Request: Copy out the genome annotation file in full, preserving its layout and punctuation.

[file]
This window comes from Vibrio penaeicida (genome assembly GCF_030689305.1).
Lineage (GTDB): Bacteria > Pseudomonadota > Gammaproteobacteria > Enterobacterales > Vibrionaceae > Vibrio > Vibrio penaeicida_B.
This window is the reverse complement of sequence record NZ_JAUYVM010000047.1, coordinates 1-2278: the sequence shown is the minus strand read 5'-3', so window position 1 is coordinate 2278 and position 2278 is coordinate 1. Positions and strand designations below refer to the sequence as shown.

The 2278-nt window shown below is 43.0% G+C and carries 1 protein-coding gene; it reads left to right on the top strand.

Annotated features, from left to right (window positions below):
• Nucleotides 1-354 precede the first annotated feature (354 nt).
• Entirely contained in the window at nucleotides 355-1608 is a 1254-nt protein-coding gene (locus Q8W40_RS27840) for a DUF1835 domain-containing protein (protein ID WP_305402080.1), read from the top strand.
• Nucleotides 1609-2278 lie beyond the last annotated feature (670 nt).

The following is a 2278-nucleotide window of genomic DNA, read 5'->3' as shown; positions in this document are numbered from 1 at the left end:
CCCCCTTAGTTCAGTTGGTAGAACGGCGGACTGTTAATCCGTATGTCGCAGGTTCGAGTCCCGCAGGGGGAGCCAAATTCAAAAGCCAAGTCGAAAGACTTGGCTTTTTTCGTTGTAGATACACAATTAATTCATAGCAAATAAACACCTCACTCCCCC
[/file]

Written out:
This window comes from Vibrio penaeicida (genome assembly GCF_030689305.1).
Lineage (GTDB): Bacteria > Pseudomonadota > Gammaproteobacteria > Enterobacterales > Vibrionaceae > Vibrio > Vibrio penaeicida_B.
This window is the reverse complement of sequence record NZ_JAUYVM010000047.1, coordinates 1-2278: the sequence shown is the minus strand read 5'-3', so window position 1 is coordinate 2278 and position 2278 is coordinate 1. Positions and strand designations below refer to the sequence as shown.

The 2278-nt window shown below is 43.0% G+C and carries 1 protein-coding gene; it reads left to right on the top strand.

Annotated features, from left to right (window positions below):
• Nucleotides 1-354 precede the first annotated feature (354 nt).
• Entirely contained in the window at nucleotides 355-1608 is a 1254-nt protein-coding gene (locus Q8W40_RS27840) for a DUF1835 domain-containing protein (protein ID WP_305402080.1), read from the top strand.
• Nucleotides 1609-2278 lie beyond the last annotated feature (670 nt).

The following is a 2278-nucleotide window of genomic DNA, read 5'->3' as shown; positions in this document are numbered from 1 at the left end:
CCCCCTTAGTTCAGTTGGTAGAACGGCGGACTGTTAATCCGTATGTCGCAGGTTCGAGTCCCGCAGGGGGAGCCAAATTCAAAAGCCAAGTCGAAAGACTTGGCTTTTTTCGTTGTAGATACACAATTAATTCATAGCAAATAAACACCTCACTCCCCC